Some of the higher apprenticeships on offer, across sectors such as digital, business, administration, construction, creative, engineering, manufacturing, transport, logistics, hospitality, public services, healthcare and science, include:

(Level 4)

  • Actuarial technician
  • Aircraft maintenance certifying engineer
  • Assistant technical director (visual effects)
  • Associate ambulance practitioner
  • Associate project manager
  • Aviation operations manager
  • Commercial procurement and supply
  • Conveyancing technician
  • Cyber intrusion analyst
  • Cyber security technologist
  • Data analyst
  • Dental practice manager
  • Electrical power protection and plant commissioning engineer
  • Financial adviser
  • Healthcare science associate
  • Insurance professional
  • Investment operations specialist
  • Junior 2D artist (visual effects)
  • Junior management consultant
  • Network engineer
  • Nuclear welding inspection technician
  • Paraplanner
  • Professional accounting taxation technician
  • Rail engineering advanced technician
  • Retail manager
  • Road transport engineering manager
  • Senior housing/property management
  • Software developer
  • Software tester
  • Unified communications troubleshooter

(Level 5)

  • Advanced dairy technologist
  • Bespoke tailor and cutter
  • Children, young people and families manager
  • Dental technician
  • Healthcare assistant practitioner
  • HR consultant/partner
  • Laboratory scientist
  • Learning and development consultant/business partner
  • Marine pilot
  • Nuclear technician
  • Nursing associate
  • Rehabilitation worker (visual impairment)
  • Senior metrology technician
  • Technician scientist

(Level 6)

  • Chartered legal executive
  • Licensed conveyancer
  • Relationship manager (banking)
  • Senior compliance/risk specialist
  • Senior insurance professional
  • Teacher

(Level 7)

  • Academic professional
  • Actuary
  • Internal audit professional
  • Senior investment/commercial banking professional
  • Solicitor
  • Systems engineering

Degree apprenticeships

A degree apprenticeship is similar to a higher apprenticeship, but apprentices will also work toward a bachelor’s degree at level 6 or a master’s degree at level 7.

Degree apprenticeships are a popular alternative to the traditional route of obtaining a degree directly from a university, because the employer will cover the cost. Going to university to study a three-year bachelor’s degree as an individual student, for example, will set you back thousands of pounds. Degree apprenticeships are entirely funded by the employer. As an apprentice, you’ll also be paid a salary while you study, and be entitled to holiday.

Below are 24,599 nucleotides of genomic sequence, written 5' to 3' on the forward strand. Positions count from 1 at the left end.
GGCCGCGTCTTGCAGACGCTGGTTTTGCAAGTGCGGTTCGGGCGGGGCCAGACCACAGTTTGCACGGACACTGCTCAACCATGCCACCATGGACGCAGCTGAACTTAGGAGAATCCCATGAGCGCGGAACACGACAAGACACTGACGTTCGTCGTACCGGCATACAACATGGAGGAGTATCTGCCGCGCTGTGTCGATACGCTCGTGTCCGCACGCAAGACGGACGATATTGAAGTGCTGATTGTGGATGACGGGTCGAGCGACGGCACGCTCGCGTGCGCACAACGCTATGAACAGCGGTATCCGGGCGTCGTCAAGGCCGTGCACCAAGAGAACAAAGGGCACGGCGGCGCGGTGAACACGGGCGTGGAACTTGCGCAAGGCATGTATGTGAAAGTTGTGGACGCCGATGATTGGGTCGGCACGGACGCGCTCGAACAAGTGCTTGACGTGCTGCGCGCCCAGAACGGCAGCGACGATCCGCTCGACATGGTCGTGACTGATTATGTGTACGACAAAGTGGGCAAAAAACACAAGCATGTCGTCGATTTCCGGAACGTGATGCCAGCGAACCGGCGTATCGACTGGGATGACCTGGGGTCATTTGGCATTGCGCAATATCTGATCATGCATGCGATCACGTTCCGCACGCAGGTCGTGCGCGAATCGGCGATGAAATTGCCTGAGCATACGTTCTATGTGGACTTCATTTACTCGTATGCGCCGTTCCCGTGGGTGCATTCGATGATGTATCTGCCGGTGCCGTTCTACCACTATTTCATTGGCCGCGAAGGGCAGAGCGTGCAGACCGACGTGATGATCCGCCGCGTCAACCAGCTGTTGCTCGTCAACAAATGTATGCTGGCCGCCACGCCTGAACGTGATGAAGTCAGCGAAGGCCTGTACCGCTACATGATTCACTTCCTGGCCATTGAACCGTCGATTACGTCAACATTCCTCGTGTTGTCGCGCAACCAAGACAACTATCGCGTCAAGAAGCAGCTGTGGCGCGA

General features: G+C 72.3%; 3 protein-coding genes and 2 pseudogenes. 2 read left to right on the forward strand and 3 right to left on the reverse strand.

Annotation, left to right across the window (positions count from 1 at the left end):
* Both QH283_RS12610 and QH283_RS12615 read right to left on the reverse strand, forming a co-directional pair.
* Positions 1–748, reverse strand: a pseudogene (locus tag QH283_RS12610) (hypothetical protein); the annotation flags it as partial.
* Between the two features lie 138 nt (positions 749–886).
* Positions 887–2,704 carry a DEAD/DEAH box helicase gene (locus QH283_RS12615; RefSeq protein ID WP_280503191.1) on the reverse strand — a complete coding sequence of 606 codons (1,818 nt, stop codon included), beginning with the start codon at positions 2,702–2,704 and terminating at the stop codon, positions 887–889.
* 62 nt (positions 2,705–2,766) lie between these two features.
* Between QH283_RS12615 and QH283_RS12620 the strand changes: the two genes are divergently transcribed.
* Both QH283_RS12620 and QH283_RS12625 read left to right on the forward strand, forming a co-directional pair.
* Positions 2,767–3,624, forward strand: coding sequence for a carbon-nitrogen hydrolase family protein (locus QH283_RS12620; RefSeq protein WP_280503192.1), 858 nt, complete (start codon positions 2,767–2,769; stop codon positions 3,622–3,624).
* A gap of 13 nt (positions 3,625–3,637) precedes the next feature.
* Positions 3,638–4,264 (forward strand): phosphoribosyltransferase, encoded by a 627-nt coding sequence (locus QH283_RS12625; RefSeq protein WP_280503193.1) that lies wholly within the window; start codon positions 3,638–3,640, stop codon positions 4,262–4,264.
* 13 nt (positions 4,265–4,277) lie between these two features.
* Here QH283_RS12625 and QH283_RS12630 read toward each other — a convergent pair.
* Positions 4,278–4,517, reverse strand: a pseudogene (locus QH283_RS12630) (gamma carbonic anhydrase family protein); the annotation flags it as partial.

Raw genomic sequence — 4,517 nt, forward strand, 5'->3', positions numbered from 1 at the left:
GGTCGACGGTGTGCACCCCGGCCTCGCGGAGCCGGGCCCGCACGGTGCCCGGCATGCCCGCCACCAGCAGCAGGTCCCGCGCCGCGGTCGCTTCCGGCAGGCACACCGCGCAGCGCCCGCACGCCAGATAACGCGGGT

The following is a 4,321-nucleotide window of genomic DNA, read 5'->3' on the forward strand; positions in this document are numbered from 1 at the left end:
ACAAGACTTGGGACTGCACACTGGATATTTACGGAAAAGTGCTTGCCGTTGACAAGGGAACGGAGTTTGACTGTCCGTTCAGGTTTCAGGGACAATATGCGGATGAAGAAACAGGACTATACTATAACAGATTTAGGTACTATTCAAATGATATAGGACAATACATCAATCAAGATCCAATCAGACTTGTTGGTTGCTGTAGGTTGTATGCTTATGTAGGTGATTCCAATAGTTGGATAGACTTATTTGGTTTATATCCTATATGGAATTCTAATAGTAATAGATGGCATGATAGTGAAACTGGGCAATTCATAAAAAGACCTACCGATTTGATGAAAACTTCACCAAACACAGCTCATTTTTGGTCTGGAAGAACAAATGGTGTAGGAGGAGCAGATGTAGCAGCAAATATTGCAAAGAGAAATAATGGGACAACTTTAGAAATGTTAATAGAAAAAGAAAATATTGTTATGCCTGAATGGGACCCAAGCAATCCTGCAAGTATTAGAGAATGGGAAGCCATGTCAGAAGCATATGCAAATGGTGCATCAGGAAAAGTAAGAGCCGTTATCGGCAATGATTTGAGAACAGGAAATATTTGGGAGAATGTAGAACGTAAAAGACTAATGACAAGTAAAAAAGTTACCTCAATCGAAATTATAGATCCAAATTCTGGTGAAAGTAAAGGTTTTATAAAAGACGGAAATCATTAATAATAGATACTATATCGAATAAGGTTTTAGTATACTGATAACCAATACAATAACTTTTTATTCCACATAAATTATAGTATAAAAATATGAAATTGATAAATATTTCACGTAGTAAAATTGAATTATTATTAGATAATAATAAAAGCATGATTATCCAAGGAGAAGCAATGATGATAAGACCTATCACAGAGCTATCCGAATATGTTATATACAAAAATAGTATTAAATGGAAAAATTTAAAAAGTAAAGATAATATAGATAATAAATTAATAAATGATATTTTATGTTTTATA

Where degree apprenticeships and traditional degrees differ is the method of learning. Work placements will often come in the final year of a degree, with studying on campus taking up the majority of your time.

On a degree apprenticeship, you’ll mix learning with working, so you’ll split your time between a training provider, increasingly one of England’s many universities, and an employer, meaning you’ll be able to put your knowledge and skills into immediate practice, and take away those burning questions that you want to pose to your teachers.

Degree apprenticeships are still relatively new, but employers, higher education providers such as universities, and professional bodies are waking up to their potential, with dozens now available in England. They range from digital and technology solutions professional, which will prepare you to work in software, business and systems analysis, cyber security, data analysis, or network infrastructure; to senior leader, an apprenticeship that will arm you with the skills and knowledge necessary to take up a C-suite executive position at a top company.

Some of the degree apprenticeships on offer, across sectors such as engineering, manufacturing, digital, construction, business, healthcare and science, include:

(Level 6—bachelor’s degree)

  • Aerospace engineer
  • Aerospace software development engineer
  • Architectural assistant
  • Building services design engineer
  • Business to business sales professional
  • Chartered surveyor
  • Civil engineer
  • Clinical trials specialist
  • Control/technical support engineer
  • Data scientist
  • Digital and technology solutions professional
  • Digital marketer
  • Electrical/electronic technical support engineer
  • Embedded electronic systems design and development engineer
  • Food and drink advanced engineer
  • Food industry technical professional
  • Geospatial mapping and science
  • Laboratory scientist
  • Manufacturing engineer
  • Non-destructive testing engineer
  • Nuclear scientist and nuclear engineer
  • Ordnance, munitions and explosives professional
  • Packaging professional
  • Paramedic
  • Podiatrist
  • Police constable
  • Professional economist
  • Project manager
  • Registered nurse
  • Science industry process/plant engineer
  • Senior/head of facilities management

(Level 7—master’s degree)

  • Advanced clinical practitioner
  • Architect
  • Digital and technology solution specialist
  • Postgraduate engineer
  • Power engineer
  • Process automation engineer
  • Rail and rail systems principal engineer
  • Senior leader